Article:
UP YOUR SCORE, 2016-2017 EDITION
Thoroughly overhauled for the new SAT, Up Your Score is the only test-prep guide written by students—all of whom achieved perfect or near-perfect scores and went on to the colleges of their choice. A complement and reality check to the mainstream SAT study guides, it’s the book that kids recommend to each other, because it’s as entertaining as it is effective, showing students how to:
- Think like the SAT
- Master insider math tricks
- Remember the 13 most important grammar rules
- Hone their speed and timing
- Be a better guesser (and why it’s always better to guess)
- Vanquish anxiety and improve concentration
- Best fill in the answer circles, saving nearly six minutes
- Unwind with SAT Yoga
Packed with up-to-date information and smart strategies for the redesigned SAT, this new edition of Up Your Score is written with a sharp sense of humor in the irreverent voice of a peer, so it engages kids, rather than puts them to sleep. And, to really keep that energy up, it includes a recipe for Sweet & Tasty 800 Bars.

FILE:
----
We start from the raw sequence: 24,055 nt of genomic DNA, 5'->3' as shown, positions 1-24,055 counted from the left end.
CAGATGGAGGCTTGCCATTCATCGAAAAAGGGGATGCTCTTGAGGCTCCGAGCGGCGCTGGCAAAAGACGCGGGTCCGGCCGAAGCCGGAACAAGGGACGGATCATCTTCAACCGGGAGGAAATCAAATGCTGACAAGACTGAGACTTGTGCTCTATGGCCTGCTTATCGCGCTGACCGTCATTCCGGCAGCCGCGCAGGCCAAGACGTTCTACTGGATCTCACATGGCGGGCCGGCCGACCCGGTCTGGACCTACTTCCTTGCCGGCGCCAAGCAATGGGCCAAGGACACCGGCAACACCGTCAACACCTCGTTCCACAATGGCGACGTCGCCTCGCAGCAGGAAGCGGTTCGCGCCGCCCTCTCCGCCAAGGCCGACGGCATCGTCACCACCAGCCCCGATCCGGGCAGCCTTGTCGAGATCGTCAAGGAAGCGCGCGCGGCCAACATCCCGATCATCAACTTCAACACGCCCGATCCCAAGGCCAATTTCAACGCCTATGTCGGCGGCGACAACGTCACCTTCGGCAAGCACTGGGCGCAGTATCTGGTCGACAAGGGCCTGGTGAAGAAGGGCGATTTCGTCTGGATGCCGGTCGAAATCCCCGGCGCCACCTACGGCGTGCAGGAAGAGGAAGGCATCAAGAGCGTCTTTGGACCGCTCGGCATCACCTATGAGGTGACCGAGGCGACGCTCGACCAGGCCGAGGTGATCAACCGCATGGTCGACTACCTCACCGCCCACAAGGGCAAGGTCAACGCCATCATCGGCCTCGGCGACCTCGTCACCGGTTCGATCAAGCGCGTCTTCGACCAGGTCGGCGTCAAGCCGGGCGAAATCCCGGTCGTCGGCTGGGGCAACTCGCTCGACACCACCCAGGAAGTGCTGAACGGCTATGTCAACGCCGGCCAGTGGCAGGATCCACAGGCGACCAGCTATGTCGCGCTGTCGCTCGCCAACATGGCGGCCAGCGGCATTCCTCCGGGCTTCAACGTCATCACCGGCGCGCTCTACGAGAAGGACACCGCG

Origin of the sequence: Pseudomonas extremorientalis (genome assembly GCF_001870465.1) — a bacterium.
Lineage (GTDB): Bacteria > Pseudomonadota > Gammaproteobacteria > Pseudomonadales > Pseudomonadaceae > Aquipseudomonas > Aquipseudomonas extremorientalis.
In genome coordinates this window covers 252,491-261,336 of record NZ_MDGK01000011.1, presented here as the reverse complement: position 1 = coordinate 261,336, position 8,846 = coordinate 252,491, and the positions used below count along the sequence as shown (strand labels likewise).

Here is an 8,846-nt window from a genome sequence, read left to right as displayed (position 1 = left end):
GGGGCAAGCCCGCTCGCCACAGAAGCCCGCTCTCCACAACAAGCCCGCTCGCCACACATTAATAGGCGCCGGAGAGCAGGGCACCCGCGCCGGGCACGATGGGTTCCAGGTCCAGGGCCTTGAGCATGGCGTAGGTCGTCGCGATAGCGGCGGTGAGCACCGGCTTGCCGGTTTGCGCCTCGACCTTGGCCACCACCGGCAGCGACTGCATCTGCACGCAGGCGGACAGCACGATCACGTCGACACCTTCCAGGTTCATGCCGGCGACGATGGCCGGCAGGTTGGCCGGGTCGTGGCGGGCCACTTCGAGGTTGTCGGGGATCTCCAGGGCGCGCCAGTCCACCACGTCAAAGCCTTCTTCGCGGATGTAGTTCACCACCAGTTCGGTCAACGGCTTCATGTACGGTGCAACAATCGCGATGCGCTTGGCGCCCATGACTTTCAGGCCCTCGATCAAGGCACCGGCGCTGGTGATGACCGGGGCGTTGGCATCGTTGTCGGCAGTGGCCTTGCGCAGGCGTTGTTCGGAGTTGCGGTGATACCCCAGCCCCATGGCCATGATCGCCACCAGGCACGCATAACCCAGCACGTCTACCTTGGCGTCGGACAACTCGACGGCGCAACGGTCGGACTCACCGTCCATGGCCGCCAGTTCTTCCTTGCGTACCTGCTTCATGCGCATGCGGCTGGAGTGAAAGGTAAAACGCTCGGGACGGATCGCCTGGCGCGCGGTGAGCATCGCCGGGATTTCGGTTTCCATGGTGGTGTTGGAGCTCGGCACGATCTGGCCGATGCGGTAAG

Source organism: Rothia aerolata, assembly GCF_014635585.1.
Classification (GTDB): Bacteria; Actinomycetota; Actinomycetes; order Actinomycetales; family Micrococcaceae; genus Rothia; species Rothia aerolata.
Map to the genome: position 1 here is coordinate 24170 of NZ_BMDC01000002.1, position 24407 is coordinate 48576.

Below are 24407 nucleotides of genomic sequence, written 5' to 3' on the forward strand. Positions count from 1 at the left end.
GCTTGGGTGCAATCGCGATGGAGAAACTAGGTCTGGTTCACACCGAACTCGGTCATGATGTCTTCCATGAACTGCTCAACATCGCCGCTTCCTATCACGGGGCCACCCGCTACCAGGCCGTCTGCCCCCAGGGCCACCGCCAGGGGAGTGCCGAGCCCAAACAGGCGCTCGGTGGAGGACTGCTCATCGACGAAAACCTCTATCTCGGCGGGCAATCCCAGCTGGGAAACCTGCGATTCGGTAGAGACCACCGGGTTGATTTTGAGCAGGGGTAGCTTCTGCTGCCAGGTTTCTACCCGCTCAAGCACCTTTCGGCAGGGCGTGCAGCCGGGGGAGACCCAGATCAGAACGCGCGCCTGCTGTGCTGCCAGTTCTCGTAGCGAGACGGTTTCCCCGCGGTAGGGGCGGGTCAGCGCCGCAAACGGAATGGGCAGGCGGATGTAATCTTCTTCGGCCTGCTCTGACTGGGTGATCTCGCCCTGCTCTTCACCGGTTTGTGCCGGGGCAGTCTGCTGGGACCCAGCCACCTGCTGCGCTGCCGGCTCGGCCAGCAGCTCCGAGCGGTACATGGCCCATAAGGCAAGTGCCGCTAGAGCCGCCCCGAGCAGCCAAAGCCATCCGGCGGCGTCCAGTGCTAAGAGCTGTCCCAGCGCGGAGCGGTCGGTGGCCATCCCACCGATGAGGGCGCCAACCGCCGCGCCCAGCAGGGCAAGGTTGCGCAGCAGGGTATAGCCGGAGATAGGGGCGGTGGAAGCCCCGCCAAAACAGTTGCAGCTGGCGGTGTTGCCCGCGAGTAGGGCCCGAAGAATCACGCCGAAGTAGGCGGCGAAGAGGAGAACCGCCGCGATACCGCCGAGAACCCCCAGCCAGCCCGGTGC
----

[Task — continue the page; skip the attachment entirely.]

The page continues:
UP YOUR SCORE: ACT, 2016-2017 EDITION
It’s the ACT’s turn. No longer considered a “regional” test and accepted at all four-year colleges throughout the United States, it’s the most popular college admissions test in the country. More than 1.8 million students from the class of 2013 took it.
Now updated to address the changes planned for the ACT in 2015, Up Your Score: ACT is the test prep and survival guide that kids will actually want to use. Written by Chris Arp, a Princeton graduate and top ACT tutor— with the help of four students who aced the test (and went on to the colleges of their choice)—it’s a true insider’s guide, filled with effective strategies and tips, delivered with the attitude, smarts, and wit that make Up Your Score the best-selling alternative test prep series in print.
Beginning in 2015, the ACT will include more layers in its scoring (including separate STEM, English language arts, and “progress toward career readiness” sub-scores); in some places it will be administered digitally (and those tests will include optional “constructed-response” questions, in which students will have to come up with the answers, not select among multiple choices); and the essay will be less open ended, requiring more analysis.